What Is Intelligence?

Dictionary.com defines intelligence as:

the ability to comprehend; to understand and profit from experience

Okay. Great. Now that we've taken care of the formalities, here’s my personal definition of intelligence.

I believe most people are born with the potential to be intelligent. At a very young age:

  • We have the ability to take in the sensations of the world.
  • We have the ability to recognize what we see, taste, touch, feel, and smell.
  • We have the ability to relate them to our past experiences.
  • We have the ability to store them in our memories.
  • We have the ability to reproduce or recall them.
  • We also have the ability to control our reaction to them.

This is what I call the Intelligence Cycle. Here’s a solid example:

Say you’re walking by a pastry shop on your way home from work. You smell the aroma as you glance into the store. The mixture of pleasant shock and delight sends your head spinning. For a moment you’re in ecstasy. For just a second you ponder walking into the shop and picking out your favorite delicacy. Then you snap back to reality. Remember your diet. Remember your budget. Remember your time. You promise yourself that you’ll bake a cake this weekend.

At first glance, you might think of it as a sequence. I think of it as a cycle. It’s the cycle of learning. Once you reach the finally step. Once you’re able to control your reactions you want to increase the detail, the frequency, and the intensity of the sensation.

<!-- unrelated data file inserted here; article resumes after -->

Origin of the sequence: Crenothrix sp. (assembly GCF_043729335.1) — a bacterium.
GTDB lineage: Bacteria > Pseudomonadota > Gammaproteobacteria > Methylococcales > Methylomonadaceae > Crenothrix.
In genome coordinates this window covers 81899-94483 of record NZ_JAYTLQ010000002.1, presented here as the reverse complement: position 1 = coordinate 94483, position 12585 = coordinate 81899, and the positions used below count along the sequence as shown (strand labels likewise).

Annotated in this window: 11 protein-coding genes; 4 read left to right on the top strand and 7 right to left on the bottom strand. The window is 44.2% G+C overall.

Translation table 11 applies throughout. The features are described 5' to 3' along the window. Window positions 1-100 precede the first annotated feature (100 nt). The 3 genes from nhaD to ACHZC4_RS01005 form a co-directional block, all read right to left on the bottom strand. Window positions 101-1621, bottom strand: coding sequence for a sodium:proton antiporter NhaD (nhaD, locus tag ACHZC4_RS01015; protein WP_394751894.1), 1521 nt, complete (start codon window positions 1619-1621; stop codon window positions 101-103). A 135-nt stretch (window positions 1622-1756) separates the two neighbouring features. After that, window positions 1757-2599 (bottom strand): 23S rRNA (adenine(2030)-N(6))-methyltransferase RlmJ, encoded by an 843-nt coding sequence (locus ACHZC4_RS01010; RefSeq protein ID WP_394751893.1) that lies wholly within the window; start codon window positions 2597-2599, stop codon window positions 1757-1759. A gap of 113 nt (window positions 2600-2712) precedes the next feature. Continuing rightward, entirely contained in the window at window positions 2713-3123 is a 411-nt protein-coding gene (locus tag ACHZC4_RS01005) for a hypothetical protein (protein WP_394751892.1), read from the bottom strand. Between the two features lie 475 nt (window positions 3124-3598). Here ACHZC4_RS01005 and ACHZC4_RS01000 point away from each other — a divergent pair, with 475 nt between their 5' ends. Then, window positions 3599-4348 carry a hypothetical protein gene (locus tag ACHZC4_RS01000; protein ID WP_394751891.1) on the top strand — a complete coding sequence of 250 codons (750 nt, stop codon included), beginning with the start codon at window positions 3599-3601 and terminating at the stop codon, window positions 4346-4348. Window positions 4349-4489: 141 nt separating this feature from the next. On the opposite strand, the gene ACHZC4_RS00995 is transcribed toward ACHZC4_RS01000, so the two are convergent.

After smelling the pastries in the shop. You might want to compare the smell to your own baking. You might want to find “reasons” to walk by the shop more often. You might want to walk inside to get a better small. All this is the learning cycle. Raising desire through temptation. Embracing your senses. Realizing your intelligence. Making yourself smarter.

On the other hand, you could stop all the fuss and buy one freakin’ doughnut. What would it hurt? It takes very little time, little money, and you’re not on a diet. I know there’s the “little things add up” argument. For example, small but frequent expenses DO add up. But I don’t care about that as much.

I do care about your mind. It’s really quite easy for anyone to short-circuit the intelligence cycle. Impulse buying jumps from step one to step six. It will waste most of your mental potential. It’s a potential that I’m sure will bring a good amount of success and contentment to your life.

1 comment:

rotton79 said...

Thank you for your comment to my blog.
The more we stock experience,we stock more imagination.So I can imagine the pastry shop aromo,though I am in front of the screen now.If I smell some perfume,I remind my old girlfriend. A brain is so interesting organ.It is the planet of minds and intelligence


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